Richard Britten is a level 200 USA Rugby certified coach who joined Newport News in July 2001.
Richard played rugby at most levels of amateur rugby in England. His former clubs include Roundhay (now part of the Leeds professional team) and Sleaford. After a brief stay in Houston, TX, he moved to Canada and joined the Nor'Westers in Edmonton, Alberta, where he played, served as Treasurer, and coached. Richard began coaching in 1998 after being diagnosed with severe osteoarthritis of the cervical spine, and he was mentored by three Australian Level III coaches, Ron Price, Paul Murray, and Bill Eddy.
Richard previously coached Newport News from 2001-2006, during which time he took The News to three MARFU finals. After brief stints on the coaching staff of Virginia Beach and the Norfolk Blues, he rejoined The News in Spring 2010.
In order to earn enough money to enjoy rugby, Richard works as an Associate Professor at Eastern Virginia Medical School, where he conducts cancer research.
General coaching philosophy: "Having endured the agonies of playing wing during the 'kick and chase' era of the late '70s and early '80s I am a strong advocate of total rugby, i.e., all 15 players being actively involved in all aspects of the game. Having been mentored by three Australian coaches, I really like a hard-running, fast-rucking game. I'm also a firm believer that mental attitude wins games."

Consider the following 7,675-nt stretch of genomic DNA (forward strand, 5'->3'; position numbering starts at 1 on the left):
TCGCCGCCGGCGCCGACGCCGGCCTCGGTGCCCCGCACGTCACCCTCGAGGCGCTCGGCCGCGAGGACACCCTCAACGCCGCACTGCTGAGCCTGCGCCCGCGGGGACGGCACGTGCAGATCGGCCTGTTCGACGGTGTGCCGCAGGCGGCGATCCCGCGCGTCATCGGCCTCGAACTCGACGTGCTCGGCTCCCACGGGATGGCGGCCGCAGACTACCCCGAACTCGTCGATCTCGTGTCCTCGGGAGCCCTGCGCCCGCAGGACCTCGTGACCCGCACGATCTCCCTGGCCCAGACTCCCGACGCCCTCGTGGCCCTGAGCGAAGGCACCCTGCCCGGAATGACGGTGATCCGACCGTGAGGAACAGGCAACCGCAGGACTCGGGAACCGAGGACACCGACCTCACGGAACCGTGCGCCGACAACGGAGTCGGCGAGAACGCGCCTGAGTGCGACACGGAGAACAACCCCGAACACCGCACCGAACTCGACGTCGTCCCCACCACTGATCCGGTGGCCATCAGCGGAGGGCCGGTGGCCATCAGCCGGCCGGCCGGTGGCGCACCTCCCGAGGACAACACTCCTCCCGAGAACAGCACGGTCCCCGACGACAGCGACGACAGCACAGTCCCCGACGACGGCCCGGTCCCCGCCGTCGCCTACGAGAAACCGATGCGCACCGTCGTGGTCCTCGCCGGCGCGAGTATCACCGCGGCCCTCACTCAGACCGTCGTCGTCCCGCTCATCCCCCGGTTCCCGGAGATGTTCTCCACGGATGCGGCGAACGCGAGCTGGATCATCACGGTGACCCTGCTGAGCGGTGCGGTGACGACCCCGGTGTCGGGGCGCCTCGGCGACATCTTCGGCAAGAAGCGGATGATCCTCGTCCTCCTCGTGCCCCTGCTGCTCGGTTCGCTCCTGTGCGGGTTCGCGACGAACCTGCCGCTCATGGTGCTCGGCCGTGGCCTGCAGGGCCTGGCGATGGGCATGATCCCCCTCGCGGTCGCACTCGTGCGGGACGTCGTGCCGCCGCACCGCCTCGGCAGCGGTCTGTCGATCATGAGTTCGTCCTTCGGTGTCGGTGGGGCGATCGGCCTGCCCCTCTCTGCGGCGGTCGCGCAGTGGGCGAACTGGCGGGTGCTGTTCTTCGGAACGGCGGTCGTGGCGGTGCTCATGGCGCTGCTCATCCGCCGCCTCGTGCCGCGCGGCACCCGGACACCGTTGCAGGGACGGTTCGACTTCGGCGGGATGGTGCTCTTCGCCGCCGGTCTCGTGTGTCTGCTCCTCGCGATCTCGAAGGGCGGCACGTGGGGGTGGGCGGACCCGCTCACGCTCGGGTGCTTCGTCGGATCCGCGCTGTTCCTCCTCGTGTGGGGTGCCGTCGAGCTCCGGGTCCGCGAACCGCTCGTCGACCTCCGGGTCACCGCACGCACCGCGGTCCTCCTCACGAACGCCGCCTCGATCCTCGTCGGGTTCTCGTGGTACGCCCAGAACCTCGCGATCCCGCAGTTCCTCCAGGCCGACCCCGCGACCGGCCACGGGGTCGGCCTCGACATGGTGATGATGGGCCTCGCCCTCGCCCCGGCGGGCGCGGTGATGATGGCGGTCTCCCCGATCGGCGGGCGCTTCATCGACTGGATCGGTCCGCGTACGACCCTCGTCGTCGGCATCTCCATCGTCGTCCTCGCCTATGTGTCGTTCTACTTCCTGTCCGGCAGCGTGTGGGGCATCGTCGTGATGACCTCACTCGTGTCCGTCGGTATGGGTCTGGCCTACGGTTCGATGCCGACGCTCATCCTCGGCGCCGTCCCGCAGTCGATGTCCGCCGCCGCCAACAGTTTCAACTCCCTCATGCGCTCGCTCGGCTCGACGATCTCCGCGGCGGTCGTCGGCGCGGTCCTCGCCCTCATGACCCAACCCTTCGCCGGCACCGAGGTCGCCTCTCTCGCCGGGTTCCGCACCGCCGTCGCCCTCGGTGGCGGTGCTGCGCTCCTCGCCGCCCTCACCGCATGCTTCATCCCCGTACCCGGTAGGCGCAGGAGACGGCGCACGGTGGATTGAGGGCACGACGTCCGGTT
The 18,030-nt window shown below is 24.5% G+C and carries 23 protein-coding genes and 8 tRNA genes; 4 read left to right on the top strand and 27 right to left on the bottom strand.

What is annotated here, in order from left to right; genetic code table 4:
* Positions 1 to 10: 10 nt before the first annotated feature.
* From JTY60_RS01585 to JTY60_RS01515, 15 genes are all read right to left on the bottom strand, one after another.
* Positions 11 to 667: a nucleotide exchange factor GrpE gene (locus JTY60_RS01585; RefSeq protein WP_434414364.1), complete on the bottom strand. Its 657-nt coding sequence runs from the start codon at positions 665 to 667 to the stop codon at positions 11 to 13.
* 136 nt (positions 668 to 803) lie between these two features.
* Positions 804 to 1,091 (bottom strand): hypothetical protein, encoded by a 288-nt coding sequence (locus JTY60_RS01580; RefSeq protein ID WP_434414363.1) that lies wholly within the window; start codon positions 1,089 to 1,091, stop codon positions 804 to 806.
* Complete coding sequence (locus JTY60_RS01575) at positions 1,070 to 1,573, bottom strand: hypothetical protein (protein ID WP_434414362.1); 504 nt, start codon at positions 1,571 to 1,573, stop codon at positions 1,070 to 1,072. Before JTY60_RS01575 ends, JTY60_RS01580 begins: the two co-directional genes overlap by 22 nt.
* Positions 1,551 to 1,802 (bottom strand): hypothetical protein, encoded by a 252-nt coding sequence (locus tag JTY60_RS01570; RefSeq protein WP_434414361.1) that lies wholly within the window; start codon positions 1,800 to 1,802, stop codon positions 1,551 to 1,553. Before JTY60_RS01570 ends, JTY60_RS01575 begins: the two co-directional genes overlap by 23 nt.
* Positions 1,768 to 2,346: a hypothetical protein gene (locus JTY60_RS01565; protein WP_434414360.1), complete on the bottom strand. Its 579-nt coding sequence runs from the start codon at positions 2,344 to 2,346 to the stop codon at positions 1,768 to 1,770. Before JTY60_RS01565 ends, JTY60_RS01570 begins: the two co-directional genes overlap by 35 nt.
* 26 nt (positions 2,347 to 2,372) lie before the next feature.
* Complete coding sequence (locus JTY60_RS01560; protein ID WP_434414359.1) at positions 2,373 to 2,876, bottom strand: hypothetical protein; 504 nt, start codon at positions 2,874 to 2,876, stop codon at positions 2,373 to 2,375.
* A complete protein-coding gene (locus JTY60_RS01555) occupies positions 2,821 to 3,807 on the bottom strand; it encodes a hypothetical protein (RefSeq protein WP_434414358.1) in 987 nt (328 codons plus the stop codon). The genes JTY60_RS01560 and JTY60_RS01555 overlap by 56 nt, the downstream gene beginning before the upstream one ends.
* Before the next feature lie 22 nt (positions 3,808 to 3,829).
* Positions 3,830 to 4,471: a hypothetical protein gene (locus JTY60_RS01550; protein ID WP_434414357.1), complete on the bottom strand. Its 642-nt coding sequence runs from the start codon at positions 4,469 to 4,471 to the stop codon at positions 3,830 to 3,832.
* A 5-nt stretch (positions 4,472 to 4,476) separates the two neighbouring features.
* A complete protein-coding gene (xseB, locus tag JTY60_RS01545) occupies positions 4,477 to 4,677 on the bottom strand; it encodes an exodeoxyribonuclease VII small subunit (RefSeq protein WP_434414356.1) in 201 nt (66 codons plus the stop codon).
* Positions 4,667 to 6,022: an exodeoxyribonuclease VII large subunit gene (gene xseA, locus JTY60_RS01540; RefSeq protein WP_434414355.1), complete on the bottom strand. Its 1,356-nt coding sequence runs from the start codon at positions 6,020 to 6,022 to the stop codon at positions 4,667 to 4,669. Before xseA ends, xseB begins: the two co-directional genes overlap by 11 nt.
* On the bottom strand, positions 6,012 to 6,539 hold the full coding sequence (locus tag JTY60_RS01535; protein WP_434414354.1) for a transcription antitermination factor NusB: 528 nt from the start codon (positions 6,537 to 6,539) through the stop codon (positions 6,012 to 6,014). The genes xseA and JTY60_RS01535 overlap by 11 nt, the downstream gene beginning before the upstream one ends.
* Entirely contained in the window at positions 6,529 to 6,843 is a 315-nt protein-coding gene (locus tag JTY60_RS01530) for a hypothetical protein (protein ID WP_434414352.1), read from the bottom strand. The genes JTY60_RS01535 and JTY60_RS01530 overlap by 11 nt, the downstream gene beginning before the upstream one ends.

"Rugby is chess played with big strong men. We outwit our opponents, rather than bludgeon them to death. Make no mistake - we take no prisoners!"
Expectations of players: "My players must first of all be committed and passionate about the game and our club. Come to training prepared to run hard, hit hard, and learn. There is no distinction between backs and forwards in your ability to ruck or to pass. I don't like prima donnas; you have to earn your right to play. Most of all, you have to push yourself in training. Don't be content with simply completing a drill; do it well and push yourself to the next level."
Holistic rugby: "Rugby is a total sport involving both physical and mental toughness. We need to develop both mental and physical skills to be complete rugby players. Another vital aspect of rugby is total involvement in the club; the post-game or post-practice socializing helps to build team unity. I also firmly believe in involving wives, girlfriends, etc., in the club; it's a lot easier if they are with us instead of against us. The social aspects of rugby make our sport truly unique."